Ideas & Insights
My perspective on creativity, innovation and getting stuff done
When I lead workshops such as Get Organized with Outlook, there are three practices that surprise participants. There’s an immediate reaction that these tips might be hard or might not work for everyone. But, they are some of the most powerful productivity tips I know, when used well.
What is it? Regularly clearing your email inbox, all the way to zero. It doesn’t mean you’ve done everything – it just means that you’ve moved the content of your inbox to where it belongs. Some of it will be on your to-do list.
Why people resist: It takes a disciplined approach, a bit of time and some learning to implement this practice. It feels like a lot of work to people who have hundreds or thousands of emails in their inboxes.
How it can help you: When you practice Inbox Zero, you’ll have made decisions about everything coming your way. You’ll learn to be organized and to decide what matters and what doesn’t.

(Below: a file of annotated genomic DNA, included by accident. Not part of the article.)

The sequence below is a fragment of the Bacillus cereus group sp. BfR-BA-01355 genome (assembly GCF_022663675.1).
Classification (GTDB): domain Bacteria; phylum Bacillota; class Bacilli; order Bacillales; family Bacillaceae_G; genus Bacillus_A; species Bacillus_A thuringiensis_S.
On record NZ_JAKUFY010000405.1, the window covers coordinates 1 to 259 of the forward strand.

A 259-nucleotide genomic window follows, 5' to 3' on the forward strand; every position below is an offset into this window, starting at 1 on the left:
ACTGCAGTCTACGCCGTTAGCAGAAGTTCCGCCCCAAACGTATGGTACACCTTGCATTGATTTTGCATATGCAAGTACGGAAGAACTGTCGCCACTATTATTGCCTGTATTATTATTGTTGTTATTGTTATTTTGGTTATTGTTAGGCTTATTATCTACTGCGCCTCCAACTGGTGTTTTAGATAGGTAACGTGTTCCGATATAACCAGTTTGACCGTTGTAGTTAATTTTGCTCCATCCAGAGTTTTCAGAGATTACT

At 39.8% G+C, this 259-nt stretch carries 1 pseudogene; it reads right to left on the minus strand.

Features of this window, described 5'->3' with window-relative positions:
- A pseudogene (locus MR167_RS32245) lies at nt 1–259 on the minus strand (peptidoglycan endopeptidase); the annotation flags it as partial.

What is it? Keeping a very minimal email folder structure. I don’t file emails by project/person or topic. I do have a folder where I save everything I might need (e.g. client emails) but I don’t separate them by client.
Why people resist: People often keep complicated filing structures because they think it will help them find an email they need more easily.
How it can help you: By simplifying your folder structures, you’ll spend less time filing emails. If you learn to tag your emails with topics and use the search function effectively, you’ll save a lot of time overall.
What is it? Turning off desktop notifications (like the unread envelope icon). I’ve also turned off notifications on my smartphone.
Why people resist: Because email is such a crucial part of our business lives, people worry they might miss something urgent.
How it can help you: When you’re focusing on something important, turning off the email distraction can help you get your task done twice as fast. When we multi-task we lose time because we have to refocus our attention every time we switch.